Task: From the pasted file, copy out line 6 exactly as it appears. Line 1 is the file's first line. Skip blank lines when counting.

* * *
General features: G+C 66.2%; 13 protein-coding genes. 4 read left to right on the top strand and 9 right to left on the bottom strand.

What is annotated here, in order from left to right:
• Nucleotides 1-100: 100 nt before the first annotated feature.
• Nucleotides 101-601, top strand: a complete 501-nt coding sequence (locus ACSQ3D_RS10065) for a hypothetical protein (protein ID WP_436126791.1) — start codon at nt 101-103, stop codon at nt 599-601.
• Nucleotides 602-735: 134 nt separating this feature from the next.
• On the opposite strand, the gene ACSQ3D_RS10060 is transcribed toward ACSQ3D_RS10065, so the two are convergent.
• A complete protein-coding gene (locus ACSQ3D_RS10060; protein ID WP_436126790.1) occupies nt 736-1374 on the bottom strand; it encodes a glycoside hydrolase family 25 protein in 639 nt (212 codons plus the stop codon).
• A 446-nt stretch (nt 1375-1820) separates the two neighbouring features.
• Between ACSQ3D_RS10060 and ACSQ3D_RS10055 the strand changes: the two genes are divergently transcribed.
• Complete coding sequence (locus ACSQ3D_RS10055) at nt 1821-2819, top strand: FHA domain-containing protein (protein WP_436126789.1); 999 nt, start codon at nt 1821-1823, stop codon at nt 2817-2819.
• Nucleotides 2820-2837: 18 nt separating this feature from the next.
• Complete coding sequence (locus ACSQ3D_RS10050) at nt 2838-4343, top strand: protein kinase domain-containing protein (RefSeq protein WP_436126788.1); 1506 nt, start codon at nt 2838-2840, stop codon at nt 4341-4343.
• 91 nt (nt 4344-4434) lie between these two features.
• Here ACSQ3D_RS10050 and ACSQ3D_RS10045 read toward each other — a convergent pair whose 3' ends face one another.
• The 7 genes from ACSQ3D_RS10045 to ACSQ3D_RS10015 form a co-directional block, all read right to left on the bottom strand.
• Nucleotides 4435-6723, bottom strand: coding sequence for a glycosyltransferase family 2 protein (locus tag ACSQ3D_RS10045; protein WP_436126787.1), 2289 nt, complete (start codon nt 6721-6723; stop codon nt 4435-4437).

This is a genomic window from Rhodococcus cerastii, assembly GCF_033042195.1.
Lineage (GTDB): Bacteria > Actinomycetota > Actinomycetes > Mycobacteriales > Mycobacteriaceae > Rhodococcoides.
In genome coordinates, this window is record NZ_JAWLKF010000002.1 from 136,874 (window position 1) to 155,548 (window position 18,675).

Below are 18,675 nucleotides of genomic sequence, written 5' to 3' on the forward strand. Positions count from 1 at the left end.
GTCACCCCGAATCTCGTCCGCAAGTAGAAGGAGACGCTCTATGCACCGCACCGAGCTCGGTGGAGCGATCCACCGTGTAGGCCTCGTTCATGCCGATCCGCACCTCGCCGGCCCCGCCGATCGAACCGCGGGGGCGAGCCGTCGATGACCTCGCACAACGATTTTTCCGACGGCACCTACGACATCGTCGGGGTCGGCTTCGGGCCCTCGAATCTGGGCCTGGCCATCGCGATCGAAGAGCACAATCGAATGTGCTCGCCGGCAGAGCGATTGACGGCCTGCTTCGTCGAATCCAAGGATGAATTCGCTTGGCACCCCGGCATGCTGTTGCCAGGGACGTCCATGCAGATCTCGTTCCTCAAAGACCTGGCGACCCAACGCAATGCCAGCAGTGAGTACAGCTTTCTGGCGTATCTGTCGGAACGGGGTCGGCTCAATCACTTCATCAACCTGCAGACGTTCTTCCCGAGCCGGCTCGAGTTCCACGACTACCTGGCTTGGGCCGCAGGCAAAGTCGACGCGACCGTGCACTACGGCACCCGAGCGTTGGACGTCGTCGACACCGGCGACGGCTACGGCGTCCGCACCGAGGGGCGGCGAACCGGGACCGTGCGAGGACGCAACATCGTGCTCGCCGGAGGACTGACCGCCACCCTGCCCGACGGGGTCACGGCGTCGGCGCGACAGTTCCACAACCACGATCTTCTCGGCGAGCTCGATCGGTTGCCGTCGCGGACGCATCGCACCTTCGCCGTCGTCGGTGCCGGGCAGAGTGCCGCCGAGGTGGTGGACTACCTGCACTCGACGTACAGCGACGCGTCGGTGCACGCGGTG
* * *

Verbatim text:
• On the opposite strand, the gene ACSQ3D_RS10060 is transcribed toward ACSQ3D_RS10065, so the two are convergent.